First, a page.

War of the Rebellion: Serial 114 Page 0610 PRISONERS OF WAR, ETC.

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convert the elective franchise into an engine for the subversion of the Government and for the encouragement and support of its enemies. In futherance of this object I request the judges of election of the several districts and precincts of the State in case any such person shall present himself and offer his vote to commit him until he can be taken into custody by the authority of the United States. And I call on all good and loyal citizens to support the judges of election, the U. S. marshal and his deputies and the provost-marshal of Baltimore and the police in their efforts to secure a free and fair expression of the voice of the people of Maryland and at the same time to prevent the ballot boxes from being polluted by treasonable votes.

JOHN A. DIX,

Major-General, Commanding.

BALTIMORE, November 4, 1861.

Honorable WILLIAM H. SEWARD, Secretary of State.

MY DEAR SIR: At the instance of some of the immediate personal friends of Mr. Wallis I have prepared a statement embodying the substance of several interviews between him and me in relation to the probable action of the Legislature of Maryland upon the question of secession from the Union; and the statement was applied for and prepared for the purpose of being forwarded to you.

Shortly after the arrest of Mr. Wallis* and others I went several times to Washington for the purpose of having with you if the opportunity should occur a full and frank conversation in relation to all the citizens of Maryland who were detained as prisoners of state. Your numerous engagements prevented me from seeing you although besides calling at the Department I called repeatedly at your private residence.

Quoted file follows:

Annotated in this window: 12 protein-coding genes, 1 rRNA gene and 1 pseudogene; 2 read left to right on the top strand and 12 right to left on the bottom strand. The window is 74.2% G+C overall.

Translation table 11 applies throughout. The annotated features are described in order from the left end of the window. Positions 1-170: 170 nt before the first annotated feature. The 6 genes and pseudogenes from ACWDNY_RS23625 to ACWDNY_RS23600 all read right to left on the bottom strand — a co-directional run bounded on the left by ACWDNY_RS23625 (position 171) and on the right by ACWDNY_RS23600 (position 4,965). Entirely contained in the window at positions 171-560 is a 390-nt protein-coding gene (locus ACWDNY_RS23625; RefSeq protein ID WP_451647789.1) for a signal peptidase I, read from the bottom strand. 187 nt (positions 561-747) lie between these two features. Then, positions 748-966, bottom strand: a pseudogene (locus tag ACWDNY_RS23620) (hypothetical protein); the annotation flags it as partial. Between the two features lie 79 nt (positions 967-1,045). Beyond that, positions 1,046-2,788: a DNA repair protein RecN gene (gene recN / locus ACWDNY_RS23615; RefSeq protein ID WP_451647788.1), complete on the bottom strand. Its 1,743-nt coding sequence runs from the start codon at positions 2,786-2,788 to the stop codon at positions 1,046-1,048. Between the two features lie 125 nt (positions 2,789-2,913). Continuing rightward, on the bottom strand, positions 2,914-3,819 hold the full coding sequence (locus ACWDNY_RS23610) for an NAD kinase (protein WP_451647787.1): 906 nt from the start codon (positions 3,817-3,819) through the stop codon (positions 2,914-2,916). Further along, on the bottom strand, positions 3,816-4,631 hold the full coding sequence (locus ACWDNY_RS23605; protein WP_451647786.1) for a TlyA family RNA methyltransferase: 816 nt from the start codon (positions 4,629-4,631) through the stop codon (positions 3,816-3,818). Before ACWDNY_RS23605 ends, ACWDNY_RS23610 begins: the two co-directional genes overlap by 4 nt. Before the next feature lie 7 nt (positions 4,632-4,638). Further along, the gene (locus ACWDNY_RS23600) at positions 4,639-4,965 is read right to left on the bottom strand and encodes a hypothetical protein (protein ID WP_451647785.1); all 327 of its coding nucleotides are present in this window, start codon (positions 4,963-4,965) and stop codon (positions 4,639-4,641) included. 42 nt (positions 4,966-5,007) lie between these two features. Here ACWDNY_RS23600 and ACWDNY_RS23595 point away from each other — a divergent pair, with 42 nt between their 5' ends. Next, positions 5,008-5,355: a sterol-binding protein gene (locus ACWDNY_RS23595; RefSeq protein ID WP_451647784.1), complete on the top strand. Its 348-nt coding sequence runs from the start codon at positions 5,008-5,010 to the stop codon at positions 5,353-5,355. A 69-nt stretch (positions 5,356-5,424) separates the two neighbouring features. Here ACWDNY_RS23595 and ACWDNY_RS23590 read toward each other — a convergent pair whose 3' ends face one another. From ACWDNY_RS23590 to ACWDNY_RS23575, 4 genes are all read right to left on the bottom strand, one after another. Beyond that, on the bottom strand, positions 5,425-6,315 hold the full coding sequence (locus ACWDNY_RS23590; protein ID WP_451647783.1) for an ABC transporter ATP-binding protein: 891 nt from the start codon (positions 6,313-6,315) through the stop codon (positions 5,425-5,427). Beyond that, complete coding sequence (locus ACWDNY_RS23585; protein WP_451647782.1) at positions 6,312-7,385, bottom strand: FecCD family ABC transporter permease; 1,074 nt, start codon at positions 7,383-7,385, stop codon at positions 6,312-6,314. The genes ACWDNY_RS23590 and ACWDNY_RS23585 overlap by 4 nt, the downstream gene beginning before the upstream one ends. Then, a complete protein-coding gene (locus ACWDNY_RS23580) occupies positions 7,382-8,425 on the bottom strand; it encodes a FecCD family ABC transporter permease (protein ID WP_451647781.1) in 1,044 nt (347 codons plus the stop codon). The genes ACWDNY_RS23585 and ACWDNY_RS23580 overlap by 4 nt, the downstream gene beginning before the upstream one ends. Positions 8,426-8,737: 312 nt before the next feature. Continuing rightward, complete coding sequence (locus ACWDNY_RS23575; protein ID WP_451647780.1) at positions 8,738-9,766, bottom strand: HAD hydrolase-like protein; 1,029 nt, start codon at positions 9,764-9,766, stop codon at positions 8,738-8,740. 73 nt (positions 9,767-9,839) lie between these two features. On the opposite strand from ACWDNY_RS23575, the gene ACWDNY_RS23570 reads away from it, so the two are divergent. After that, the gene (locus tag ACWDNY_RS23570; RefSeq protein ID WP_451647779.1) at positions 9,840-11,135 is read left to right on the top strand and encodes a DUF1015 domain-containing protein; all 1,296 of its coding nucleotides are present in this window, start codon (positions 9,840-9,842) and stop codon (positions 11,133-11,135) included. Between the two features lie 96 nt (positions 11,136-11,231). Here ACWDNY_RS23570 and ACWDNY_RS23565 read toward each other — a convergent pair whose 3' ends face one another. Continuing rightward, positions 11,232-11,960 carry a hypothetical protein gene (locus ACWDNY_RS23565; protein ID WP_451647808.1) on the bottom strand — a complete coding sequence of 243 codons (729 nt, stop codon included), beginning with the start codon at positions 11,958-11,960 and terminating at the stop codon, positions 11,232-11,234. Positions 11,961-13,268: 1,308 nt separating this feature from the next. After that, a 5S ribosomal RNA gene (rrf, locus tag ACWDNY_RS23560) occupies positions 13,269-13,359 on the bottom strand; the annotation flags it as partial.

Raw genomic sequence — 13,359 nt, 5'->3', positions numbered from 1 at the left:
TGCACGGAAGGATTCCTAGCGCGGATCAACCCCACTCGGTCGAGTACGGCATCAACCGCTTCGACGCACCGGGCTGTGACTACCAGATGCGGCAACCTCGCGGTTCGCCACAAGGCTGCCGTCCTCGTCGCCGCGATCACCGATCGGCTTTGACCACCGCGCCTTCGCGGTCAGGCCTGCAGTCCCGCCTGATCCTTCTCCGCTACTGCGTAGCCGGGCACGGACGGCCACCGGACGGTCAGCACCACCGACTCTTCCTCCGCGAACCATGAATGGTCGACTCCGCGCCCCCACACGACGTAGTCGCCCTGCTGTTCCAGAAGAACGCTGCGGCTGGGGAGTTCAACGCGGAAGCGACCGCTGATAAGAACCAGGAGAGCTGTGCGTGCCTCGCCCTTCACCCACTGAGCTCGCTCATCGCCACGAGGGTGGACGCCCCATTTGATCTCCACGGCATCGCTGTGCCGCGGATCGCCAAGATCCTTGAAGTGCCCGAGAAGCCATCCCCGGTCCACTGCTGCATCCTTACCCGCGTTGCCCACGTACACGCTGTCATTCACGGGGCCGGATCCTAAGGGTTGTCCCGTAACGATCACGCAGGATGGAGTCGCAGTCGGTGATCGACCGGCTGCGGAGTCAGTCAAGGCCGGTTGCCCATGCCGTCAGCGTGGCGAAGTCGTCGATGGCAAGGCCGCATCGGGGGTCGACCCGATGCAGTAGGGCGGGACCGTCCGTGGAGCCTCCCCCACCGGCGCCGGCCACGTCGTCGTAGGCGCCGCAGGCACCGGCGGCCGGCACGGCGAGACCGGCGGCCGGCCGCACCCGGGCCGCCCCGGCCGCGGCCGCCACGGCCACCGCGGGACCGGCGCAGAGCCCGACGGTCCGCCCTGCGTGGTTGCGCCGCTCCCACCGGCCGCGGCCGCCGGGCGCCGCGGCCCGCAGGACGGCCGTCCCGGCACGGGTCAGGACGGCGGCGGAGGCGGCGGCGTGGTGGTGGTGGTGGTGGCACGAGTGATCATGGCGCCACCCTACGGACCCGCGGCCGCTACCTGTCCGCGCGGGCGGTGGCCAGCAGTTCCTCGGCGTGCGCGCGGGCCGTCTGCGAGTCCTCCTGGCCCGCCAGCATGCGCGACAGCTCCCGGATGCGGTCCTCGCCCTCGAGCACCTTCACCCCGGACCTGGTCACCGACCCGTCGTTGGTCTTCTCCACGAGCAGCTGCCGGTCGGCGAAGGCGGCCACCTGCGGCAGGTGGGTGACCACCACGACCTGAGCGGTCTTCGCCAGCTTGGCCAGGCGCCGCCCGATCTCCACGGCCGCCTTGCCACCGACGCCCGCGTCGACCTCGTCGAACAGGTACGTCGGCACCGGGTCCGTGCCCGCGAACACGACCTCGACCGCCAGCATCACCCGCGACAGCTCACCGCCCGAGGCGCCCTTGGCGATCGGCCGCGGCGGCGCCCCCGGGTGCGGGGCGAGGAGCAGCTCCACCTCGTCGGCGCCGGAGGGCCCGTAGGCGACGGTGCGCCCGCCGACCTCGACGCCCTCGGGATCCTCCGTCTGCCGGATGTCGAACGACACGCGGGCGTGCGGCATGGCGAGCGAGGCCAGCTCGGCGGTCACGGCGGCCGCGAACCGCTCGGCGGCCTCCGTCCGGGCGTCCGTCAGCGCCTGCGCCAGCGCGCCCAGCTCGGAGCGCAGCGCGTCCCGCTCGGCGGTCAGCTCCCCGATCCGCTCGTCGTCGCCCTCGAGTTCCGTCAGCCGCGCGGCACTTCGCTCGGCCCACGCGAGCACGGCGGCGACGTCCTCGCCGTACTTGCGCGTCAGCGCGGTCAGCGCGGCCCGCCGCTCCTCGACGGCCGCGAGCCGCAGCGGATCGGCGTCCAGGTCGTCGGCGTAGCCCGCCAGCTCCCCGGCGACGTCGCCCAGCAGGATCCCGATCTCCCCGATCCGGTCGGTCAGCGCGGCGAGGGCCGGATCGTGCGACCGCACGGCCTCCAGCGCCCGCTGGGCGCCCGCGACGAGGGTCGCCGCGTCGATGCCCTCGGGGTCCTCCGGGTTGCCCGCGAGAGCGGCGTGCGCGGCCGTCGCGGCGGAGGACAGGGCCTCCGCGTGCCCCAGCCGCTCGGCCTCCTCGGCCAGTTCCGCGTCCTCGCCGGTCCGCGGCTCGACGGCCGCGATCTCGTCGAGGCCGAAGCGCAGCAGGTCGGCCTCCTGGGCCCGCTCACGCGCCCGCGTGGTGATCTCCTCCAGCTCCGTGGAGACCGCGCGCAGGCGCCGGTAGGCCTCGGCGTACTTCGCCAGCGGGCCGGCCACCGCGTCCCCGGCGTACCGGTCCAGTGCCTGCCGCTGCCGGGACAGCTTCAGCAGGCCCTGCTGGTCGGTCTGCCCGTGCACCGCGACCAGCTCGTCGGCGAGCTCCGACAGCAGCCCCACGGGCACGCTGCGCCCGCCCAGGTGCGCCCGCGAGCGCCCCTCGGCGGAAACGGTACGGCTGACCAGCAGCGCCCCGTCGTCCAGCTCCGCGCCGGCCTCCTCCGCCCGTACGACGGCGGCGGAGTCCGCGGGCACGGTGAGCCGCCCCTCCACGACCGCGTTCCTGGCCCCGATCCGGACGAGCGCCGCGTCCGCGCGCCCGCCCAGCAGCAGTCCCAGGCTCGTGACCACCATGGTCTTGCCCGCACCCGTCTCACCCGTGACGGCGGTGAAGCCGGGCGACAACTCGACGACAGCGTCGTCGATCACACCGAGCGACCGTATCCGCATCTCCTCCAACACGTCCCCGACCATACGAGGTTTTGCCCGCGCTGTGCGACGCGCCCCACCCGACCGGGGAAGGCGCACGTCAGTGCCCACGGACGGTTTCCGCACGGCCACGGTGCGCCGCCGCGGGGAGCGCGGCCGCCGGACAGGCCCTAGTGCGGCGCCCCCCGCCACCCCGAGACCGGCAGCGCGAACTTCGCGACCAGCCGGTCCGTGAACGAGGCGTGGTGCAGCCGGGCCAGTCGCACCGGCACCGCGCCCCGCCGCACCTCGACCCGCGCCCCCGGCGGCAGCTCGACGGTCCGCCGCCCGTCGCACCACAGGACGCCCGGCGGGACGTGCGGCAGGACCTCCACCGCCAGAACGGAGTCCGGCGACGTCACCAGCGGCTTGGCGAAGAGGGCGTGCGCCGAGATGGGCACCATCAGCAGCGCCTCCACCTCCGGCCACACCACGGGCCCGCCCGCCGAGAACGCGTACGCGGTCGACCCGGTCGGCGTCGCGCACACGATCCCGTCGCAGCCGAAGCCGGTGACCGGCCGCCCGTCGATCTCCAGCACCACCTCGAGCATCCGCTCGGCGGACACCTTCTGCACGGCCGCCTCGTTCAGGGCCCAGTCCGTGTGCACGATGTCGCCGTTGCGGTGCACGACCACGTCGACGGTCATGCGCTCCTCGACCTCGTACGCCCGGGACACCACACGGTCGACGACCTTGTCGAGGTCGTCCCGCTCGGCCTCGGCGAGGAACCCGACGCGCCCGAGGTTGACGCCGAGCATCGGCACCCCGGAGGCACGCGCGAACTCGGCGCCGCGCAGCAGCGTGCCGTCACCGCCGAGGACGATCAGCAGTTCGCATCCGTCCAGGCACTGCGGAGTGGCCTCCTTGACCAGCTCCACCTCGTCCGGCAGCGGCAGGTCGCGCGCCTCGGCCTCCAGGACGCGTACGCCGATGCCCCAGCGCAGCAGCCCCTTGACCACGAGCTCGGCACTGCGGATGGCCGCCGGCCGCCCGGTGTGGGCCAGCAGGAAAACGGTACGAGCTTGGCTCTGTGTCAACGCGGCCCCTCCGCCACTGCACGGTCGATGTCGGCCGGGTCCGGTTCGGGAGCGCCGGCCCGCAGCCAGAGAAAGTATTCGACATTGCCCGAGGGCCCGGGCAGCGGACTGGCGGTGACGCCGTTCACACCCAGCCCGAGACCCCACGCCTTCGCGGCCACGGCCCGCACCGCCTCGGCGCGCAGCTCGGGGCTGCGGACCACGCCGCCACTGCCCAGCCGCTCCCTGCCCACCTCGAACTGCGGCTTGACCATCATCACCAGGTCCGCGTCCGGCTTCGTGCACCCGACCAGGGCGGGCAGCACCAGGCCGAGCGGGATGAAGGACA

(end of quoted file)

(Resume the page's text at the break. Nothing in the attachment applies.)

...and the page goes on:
I have always said and have said truly I am sure that the various arrests made in Maryland by the orders of the heads of the department were made on the basis of representations which the officers of Government were not at liberty to disregard and for the full investigation of which before taking action thereon there was neither time nor opportunity. But I wished to say in the desired interview that I was myself satisfied from may personal knowledge of many of the gentlemen who had been arrested that they were unjustly accused, and that I had the fullest confidence that you would come to that conclusion if the cases were fully investigated, and I meant to ask on behalf of al that the case of each of them should be examined as early as possible; that is without any delay not actually unavoidable. I desired also to state to you so far as I could do so from personal knowledge some of the reasons which induced me so earnestly to desire the liberation of gentlemen from unnecessary detention at the earliest practicable moment. Failing to find you disengaged I had on the occasion of my last visit a brief intervietant Secretary of State, by whom I was assured that all the cases would be examined without unnecessary delay.

I should be wanting in candor if I did not say that there are undoubtedly in Maryland a great number of persons who sympathize strongly with the South. I deeply lament that such is the fact. At the same time I have always believed that the great body of our people are loyal in their feelings, and that there never was a moment when Maryland could have been forced into secession, even if the

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*See p. 667 for arrest of Wallis and other members of the Maryland Legislature.

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